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though other men now on the Fund plan to enter it. Writing
informally about his life, he says:
I can only climb my family tree a very short way, at least if I am
to be sure I am in the right tree. My Great-grandfather Henderson
came from Aberdeen, Scotland, where he had been a shipbuilder.
He brought his wife and family of thirteen boys to Antigonish,
Nova Scotia. One can imagine that the town was crowded, with
that many Hendersons, so my grandfather came to Newton, where
my father was born. My grandfather used the shipbuilding skills
in his new bade, carpentry, and taught them to my father, who
still is active in Weston. My mother's family name is KaI1och.
They are Maine folk, and a hardy breed, my grandfather being a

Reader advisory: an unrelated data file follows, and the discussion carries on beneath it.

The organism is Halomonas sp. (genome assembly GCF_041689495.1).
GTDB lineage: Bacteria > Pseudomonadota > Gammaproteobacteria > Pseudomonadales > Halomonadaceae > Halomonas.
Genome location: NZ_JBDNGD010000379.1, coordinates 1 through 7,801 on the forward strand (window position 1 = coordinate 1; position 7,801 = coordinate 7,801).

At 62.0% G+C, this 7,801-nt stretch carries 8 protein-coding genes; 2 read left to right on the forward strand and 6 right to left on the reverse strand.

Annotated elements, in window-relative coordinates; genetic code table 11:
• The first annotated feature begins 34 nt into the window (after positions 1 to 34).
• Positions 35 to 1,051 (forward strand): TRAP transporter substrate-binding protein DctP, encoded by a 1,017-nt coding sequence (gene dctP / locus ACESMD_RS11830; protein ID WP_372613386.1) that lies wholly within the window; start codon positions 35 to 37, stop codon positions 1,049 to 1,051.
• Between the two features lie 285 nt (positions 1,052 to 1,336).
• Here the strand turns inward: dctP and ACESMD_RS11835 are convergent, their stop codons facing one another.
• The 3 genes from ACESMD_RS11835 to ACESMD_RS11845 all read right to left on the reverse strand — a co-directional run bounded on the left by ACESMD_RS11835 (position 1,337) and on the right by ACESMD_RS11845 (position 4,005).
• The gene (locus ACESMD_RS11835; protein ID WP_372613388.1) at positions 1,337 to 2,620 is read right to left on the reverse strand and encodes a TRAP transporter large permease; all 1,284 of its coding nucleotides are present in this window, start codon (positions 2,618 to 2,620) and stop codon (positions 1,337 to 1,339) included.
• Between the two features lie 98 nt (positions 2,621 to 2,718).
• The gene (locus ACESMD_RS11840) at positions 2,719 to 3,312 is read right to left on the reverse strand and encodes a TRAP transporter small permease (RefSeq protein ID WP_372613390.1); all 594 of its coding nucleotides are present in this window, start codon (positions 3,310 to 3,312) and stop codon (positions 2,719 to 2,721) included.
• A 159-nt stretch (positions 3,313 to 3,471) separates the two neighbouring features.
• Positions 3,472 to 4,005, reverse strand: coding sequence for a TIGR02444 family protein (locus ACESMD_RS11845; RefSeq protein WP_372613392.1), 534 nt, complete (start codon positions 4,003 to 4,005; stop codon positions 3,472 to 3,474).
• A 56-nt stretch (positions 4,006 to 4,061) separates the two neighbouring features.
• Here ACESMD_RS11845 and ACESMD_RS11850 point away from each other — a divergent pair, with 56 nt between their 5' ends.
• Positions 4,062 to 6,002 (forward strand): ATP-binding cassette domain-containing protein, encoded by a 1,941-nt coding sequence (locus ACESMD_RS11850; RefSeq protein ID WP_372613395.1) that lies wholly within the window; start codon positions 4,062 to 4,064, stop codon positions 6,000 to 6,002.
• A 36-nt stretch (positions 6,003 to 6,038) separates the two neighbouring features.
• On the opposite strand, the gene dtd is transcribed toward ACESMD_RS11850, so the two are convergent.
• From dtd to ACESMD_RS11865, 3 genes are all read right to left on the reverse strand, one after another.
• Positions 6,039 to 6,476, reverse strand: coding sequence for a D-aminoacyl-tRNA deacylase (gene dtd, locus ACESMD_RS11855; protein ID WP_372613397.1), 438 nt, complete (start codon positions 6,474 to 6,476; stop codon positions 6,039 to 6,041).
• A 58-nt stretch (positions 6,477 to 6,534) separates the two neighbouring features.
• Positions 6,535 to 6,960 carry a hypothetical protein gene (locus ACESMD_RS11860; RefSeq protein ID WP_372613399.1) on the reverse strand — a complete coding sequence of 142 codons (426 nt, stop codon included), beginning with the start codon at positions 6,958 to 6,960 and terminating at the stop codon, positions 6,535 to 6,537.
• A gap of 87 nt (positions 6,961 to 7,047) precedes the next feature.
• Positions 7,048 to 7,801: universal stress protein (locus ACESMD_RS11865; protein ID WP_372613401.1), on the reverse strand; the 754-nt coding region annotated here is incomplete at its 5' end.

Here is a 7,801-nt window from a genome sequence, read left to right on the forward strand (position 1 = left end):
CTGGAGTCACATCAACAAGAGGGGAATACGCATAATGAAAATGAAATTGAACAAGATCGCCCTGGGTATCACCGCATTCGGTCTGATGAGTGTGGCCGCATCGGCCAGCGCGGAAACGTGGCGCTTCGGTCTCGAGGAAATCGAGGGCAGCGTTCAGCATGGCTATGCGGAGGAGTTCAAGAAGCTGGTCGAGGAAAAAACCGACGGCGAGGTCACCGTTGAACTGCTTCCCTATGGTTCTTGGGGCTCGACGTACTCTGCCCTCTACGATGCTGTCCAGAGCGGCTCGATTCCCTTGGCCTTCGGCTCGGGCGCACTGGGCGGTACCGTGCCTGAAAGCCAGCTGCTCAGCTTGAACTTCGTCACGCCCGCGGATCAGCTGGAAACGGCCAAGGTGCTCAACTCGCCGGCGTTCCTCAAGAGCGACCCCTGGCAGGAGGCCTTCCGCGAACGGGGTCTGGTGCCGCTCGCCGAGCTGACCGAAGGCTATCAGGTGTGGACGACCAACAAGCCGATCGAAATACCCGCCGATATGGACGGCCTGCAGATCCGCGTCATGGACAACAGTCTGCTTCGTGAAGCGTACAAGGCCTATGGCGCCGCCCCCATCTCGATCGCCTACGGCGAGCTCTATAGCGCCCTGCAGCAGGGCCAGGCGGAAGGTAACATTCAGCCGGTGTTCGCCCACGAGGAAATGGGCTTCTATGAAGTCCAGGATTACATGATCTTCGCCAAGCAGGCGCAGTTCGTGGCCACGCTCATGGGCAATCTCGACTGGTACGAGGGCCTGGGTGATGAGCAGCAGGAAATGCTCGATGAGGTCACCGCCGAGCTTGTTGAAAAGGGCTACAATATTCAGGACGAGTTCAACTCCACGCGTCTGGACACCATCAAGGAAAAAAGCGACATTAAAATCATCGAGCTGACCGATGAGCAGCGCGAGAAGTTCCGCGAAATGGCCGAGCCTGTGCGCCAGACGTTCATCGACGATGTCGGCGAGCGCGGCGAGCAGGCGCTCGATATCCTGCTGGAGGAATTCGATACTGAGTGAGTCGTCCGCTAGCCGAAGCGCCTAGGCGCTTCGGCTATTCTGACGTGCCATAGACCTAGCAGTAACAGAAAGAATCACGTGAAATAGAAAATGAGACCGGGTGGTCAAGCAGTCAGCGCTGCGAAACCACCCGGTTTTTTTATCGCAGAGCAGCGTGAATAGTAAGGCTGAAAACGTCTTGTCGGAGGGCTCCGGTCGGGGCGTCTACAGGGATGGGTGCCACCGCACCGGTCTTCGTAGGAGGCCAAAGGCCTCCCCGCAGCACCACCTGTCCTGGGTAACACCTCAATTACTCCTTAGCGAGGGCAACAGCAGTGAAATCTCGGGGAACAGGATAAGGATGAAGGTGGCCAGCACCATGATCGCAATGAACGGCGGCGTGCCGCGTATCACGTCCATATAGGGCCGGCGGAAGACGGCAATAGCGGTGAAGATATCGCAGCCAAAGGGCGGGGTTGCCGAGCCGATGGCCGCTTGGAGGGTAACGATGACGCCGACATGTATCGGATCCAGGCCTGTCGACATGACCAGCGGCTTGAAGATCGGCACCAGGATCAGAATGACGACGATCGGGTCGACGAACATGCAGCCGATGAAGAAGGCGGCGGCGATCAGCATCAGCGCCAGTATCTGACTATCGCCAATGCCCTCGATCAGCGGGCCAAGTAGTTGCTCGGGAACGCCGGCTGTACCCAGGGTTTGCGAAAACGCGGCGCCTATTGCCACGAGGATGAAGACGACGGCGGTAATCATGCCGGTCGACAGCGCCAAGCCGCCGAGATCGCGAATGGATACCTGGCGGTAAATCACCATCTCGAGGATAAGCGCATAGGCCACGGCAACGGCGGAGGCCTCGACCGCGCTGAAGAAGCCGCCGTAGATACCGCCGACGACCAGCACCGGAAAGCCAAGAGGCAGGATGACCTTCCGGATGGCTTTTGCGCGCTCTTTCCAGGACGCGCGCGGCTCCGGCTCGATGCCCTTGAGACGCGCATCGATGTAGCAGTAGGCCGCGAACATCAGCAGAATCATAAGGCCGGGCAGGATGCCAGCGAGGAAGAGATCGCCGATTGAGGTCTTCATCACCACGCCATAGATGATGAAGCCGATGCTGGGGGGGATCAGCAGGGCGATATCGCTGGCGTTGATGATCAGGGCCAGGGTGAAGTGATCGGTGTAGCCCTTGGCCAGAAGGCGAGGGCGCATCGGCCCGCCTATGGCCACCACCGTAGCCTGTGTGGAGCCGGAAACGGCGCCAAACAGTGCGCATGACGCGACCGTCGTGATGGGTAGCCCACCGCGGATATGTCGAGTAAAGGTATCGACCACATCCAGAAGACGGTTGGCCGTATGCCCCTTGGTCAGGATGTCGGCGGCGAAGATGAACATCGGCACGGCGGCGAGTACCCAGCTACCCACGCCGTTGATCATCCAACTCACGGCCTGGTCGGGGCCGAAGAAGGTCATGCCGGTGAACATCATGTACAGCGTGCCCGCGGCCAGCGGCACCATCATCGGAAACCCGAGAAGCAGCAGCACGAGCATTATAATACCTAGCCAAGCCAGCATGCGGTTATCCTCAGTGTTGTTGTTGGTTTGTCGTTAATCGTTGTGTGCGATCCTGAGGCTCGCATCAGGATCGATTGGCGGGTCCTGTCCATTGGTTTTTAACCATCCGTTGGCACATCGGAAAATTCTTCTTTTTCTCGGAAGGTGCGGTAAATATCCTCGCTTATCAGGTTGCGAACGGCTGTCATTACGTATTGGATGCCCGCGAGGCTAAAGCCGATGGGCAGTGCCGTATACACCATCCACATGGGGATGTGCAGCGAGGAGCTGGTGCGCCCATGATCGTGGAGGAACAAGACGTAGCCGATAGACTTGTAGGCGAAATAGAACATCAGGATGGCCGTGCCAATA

journeyman printer by bade, retiring at eighty-one because he could
stand only six hours a day at the composing bench, instead of the
twelve-hour shifts he had known from boyhood.
I was born in Newton, Massachusetts, on October 15, 1914, the
fifth of seven children, the fourth boy among six brothers. I still
have friends who envy my luck in having so many brothers. It is
like going through a battle: most soldiers are glad to have bad the
experience but they wouldn't want to do it again.
It wasn't all fighting, although some of the scrimmages would
have gladdened the heart of a prize-fight manager. We lived in the
country and there was still elbow-room, even though a more exact-
ing pioneer would have found it crowded. My father's workshop
was a good place for a growing boy, as long as nothing was broken
in the process. I learned early in life that I was not suited either
for the life of a carpenter or a farmer - there was just too much
hard physical work involved. Since then there have been many
times when, seen through the romantic haze of nostalgia, that kind
of life seems far more atbactive than the present one.